For my first summer of doing events and festivals, I thought I had things pretty sorted out. I had done some pretty big street festivals up to this point (like Vancouver Car Free Day and Khatsahlano Festival). I managed to do all the set-up and tear down myself on many occasions. I was able to pack all my stuff, including 7 bins of clothing, into my small sedan. But with so many events happening in the summer, it's hard to stay ahead with your planning. I was pretty much taking things weekend by weekend until I realized I was just a couple of days away from the Vancouver Folk Fest. This festival is a 3-day long event with over 170 different vendors who come from all over the place. The bazaar is like a little city when it's all set up. It was a pretty big production! The vending hours were 10am-10pm so it was pretty much a marathon. Anyways, I learned a few things as a vendor that I want to share with anyone who might be able to relate. Here goes!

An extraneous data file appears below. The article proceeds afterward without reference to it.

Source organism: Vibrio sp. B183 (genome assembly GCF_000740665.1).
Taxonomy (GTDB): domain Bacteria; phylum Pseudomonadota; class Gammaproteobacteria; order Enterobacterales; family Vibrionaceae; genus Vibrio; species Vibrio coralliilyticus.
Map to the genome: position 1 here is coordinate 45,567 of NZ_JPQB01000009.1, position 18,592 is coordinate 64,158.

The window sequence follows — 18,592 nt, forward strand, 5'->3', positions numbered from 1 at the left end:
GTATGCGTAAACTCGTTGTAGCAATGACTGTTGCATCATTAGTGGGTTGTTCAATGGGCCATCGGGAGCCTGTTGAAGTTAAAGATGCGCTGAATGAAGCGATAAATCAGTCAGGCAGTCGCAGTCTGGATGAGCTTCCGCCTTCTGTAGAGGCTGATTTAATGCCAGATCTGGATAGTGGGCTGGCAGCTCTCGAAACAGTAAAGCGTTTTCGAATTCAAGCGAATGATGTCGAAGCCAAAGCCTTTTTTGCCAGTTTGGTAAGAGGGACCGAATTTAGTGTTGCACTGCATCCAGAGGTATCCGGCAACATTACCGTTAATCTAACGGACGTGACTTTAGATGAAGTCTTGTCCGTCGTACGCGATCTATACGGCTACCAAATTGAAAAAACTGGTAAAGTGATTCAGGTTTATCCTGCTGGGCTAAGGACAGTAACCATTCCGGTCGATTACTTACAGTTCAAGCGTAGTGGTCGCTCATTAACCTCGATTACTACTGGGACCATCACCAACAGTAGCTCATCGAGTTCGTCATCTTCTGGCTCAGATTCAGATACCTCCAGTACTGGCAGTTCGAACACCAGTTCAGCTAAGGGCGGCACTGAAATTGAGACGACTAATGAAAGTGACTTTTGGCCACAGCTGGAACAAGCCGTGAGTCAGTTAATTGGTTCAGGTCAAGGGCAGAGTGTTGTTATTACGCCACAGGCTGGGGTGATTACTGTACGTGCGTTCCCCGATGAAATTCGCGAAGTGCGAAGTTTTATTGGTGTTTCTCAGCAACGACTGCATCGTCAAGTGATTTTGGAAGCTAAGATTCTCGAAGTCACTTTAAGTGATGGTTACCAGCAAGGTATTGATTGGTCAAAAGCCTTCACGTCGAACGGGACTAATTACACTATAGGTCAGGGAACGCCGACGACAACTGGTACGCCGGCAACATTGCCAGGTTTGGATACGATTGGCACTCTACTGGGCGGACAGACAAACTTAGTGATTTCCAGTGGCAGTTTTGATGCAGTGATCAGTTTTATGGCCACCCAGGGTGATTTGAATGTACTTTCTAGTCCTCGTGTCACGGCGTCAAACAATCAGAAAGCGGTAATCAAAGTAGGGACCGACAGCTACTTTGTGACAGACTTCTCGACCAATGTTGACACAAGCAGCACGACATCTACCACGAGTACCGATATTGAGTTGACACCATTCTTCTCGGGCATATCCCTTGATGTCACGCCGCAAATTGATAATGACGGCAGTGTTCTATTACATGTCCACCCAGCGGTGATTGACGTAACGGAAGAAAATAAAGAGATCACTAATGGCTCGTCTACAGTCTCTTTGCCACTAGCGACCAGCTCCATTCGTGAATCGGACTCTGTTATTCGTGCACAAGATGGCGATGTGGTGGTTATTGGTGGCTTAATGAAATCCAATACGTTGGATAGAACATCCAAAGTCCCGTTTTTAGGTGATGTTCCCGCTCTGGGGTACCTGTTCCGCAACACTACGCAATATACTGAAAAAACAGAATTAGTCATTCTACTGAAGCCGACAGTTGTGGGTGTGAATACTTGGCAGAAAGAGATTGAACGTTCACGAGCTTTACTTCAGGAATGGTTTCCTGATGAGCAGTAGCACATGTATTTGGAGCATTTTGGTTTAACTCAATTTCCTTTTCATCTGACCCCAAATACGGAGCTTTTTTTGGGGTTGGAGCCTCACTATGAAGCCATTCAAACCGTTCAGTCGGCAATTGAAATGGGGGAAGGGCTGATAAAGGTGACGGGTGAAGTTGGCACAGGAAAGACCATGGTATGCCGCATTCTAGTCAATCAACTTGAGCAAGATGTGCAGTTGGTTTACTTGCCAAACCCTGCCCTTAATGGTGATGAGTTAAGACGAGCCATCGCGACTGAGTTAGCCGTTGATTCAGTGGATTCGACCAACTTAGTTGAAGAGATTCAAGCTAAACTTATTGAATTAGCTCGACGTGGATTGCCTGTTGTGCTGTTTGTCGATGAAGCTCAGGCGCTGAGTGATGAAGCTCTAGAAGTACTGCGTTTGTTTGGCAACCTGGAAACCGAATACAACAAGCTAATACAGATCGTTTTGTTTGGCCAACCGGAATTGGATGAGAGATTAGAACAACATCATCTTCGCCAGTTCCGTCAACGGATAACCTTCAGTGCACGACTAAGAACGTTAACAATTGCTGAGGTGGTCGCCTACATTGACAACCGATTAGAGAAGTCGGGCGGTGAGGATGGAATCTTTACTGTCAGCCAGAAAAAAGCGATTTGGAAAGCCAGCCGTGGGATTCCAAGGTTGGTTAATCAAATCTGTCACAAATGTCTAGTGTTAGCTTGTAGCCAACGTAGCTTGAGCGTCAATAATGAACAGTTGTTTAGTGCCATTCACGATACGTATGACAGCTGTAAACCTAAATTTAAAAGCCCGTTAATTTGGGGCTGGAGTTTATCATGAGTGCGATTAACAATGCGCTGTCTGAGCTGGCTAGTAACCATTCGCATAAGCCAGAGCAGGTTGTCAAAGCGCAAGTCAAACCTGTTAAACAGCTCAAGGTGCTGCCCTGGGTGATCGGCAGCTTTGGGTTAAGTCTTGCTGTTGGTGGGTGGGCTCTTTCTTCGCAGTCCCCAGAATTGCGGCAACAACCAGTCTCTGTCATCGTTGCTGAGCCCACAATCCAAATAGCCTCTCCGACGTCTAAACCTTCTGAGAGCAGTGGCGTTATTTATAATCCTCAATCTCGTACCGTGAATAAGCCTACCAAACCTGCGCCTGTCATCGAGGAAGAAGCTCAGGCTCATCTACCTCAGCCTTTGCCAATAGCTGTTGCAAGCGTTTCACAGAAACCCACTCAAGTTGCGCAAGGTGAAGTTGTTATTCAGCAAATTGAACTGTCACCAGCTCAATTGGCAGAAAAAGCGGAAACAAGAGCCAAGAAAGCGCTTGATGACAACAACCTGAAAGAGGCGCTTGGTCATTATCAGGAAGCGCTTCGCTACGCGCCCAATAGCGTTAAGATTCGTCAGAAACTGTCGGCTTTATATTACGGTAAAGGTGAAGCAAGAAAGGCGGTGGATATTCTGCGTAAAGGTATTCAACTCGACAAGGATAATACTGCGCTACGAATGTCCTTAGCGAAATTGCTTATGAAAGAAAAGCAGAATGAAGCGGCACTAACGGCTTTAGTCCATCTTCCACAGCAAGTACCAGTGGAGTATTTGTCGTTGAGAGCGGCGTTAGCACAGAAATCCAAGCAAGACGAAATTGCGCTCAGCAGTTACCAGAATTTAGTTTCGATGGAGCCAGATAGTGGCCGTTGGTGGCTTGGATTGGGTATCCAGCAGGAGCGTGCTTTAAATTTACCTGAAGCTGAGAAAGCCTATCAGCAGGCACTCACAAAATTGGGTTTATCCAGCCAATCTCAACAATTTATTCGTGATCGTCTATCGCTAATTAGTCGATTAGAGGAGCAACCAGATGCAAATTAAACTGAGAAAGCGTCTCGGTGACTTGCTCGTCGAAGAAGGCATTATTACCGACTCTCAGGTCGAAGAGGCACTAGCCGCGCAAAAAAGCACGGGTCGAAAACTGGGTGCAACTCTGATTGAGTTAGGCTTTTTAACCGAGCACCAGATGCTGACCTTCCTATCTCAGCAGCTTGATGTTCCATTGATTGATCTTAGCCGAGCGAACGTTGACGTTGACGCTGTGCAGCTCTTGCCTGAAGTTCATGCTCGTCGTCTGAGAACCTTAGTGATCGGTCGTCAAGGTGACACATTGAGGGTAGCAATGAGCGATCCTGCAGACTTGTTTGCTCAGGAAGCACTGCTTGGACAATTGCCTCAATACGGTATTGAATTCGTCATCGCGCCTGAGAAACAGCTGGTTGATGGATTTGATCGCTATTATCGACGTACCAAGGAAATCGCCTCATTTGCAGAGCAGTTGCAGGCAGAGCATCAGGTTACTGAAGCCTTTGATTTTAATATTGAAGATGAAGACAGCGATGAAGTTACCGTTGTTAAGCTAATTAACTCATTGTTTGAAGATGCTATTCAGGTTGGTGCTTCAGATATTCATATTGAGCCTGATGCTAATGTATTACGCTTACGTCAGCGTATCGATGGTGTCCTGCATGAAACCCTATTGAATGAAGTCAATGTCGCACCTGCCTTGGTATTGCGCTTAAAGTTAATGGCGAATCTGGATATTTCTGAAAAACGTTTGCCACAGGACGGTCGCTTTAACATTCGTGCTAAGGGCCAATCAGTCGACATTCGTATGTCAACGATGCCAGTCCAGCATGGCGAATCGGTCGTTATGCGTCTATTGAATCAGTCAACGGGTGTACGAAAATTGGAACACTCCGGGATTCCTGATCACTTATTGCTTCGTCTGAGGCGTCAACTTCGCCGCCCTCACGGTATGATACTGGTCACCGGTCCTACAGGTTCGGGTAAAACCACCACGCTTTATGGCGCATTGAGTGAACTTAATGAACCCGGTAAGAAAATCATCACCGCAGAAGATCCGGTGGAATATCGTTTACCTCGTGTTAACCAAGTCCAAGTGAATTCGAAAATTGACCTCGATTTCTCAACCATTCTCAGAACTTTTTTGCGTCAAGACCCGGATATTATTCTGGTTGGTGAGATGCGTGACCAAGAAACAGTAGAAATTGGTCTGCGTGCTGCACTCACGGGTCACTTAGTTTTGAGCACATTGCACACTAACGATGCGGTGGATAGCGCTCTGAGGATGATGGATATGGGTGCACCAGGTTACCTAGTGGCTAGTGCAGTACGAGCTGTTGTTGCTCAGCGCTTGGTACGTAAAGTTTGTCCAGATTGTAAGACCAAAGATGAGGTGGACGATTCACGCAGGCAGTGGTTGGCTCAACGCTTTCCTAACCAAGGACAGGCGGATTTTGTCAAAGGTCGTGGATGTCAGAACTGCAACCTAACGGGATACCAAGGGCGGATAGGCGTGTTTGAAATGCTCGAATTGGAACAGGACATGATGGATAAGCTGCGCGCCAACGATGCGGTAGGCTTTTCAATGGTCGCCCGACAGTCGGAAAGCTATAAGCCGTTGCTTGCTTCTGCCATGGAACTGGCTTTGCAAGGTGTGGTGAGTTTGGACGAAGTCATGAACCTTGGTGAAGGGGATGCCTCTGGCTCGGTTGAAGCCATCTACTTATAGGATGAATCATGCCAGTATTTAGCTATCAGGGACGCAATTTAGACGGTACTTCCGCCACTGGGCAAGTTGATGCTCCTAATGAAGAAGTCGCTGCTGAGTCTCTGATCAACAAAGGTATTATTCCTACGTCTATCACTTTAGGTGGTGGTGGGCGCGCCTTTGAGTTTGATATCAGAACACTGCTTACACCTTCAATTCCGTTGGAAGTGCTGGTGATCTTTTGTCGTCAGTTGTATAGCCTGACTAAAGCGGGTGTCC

1. Don't try to load everything on your own... and don't forget to wear sunscreen
The thing with the Vancouver Folk Fest is that it's on the beach. It's a pretty rad setting, but that means you can't drive in to your spot to load (legally anyways). That means that it's hand-cart only... from the parking lot about 200 meters away. I had one of those fold up dollies that tends to work for short runs, but I was really wishing I had a flat dolly AND an extra set of hands. It was my fault for not asking anyone to help me, but it took me 2 full hours in the blazing sun to get all my stuff to my spot. If you are by yourself, do yourself a favour and leave that extra handful of stuff for the next trip. You will regret it half way through when you're dropping shit in the gravel. More trips will make you happier. Also, put on sunscreen, wear a hat and take water breaks.